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WWII Japanese Artillery Sword -
The Japanese Imperial Army had an artillery branch under its command. Officer's who served in the artillery groups were issued a sword that was to be worn in the field. swords are used primarily as status symbols. However, some of them are study enough to withstand combat conditions.

The item featured here is a Japanese Artillery sword. As issued during World War Two.

The design of the sword was simple and elegant. The handle was a blend of wood and metal in an ondulating pattern. The back of the metal handle has a checkered pattern giving it a better grip and visual effect. The wood portion is smooth. A rivet is placed about mid-point and holds the pieces together.

The pommel is rounded. It is an extension of the metal handle and integrates nicely with the circular handguard. A locking mechanism is found at the base of the handle. It consists of a metal spring that engages a female component on the scabbard. The system locks automatically when the blade is in the sheath. The soldier must press on the spring to relase it.

A word of caution - Care must be exercised when taking the sword out of the sheath. Some people may want to force it out which can cause the locking system to break.

This page is a recognition and identification guide for Japanese WWII edge weapons. Multiple detailed photos of a specific sample are provided. Descriptions point out specific points that should be noted.

One of the most commonly asked questions is "How much is my Japanese edge weapon worth?". A price guide is included here to address this question. The value of the edge weapon is reviewed over a period of several years. A trend can be observed. The present worth of the items in the collector's market is illustrated.

This service is provided free of charge to the visitor/enthusiast courtesy of MilitaryItems.com, a company dedicated to the preservation of military history and to providing quality military antiques and collectibles to museums, institutions and the general public.

  1. FAQ's
  2. WWII Japanese edge weapon markings
  3. WWII Japanese edge weapon materials
  4. Identifying reproductions
  5. Perspective view
  6. Purchasing Japanese Collectibles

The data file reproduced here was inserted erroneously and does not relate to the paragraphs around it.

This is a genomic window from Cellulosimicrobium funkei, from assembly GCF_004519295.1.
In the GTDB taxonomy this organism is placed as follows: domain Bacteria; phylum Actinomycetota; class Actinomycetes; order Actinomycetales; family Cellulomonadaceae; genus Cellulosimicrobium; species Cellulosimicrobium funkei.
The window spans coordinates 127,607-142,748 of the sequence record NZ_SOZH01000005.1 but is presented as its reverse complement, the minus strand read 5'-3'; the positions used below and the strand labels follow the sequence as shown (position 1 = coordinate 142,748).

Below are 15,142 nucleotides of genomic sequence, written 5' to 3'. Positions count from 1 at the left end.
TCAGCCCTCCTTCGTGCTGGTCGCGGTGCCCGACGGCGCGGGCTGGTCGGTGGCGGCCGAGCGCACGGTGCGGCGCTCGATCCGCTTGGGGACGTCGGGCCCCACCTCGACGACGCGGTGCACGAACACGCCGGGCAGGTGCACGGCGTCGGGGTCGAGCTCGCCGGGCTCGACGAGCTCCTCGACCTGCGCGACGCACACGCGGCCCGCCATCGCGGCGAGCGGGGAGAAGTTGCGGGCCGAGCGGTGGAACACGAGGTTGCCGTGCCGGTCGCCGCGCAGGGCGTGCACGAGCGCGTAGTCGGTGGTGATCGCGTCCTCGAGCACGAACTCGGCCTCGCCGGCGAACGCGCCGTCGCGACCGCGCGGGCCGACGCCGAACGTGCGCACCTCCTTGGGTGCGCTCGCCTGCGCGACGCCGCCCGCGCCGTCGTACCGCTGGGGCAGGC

The scabbard is chromed. The tip has a thin, flat, comb shape that protrudes outwardly. A single suspension ring is attached to one side of the body.

The blade is single edge and unsharpened. The ricasso has a serial number. No other markings are found.

After the war, the chinese Army adopted the same design as the Japanese artillery sword for their artillery units. several of these swords have made their way back to the collector's market. many of the Chinese swords are in near mint condition. The color of their scabbard is different than the one used by the Japanese.

Many WWII Japanese edge weapons are currently reproduced. It is becoming more difficult to be able to tell the fake ones from the real ones because the quality of the reproductions is improving. The collector must become familiarized with the construction style and materials employed in the manufacturing of this item. Attention to the details is critical in order to be able to determine the authenticity of the collectible.

If you have an interest is seeing other WWII Japanese items, you can do so by going to our WWII Japanese Collectibles identification guide, where we discussed items from different groups and organizations.


The value for the Fighting Knives and other military antiques and collectibles is provided as a means to educate the collector community and individuals who have a general interest on the field. The following is an estimated value. Prices may vary in every state and every country. This service is provided courtesy of MilitaryItems.com . The source for military antiques and collectibles in the web.

Year 2016 2017 2018 2019 2020 2021 2022 2023 2024 2025
Value $180.00 $0.00 $0.00 $0.00 $0.00
Availability Medium Medium Medium Medium Medium
Invest Grade A A A A A

While the item featured here is not for sale, similar items like it are available for purchase in our website MilitaryItems.com

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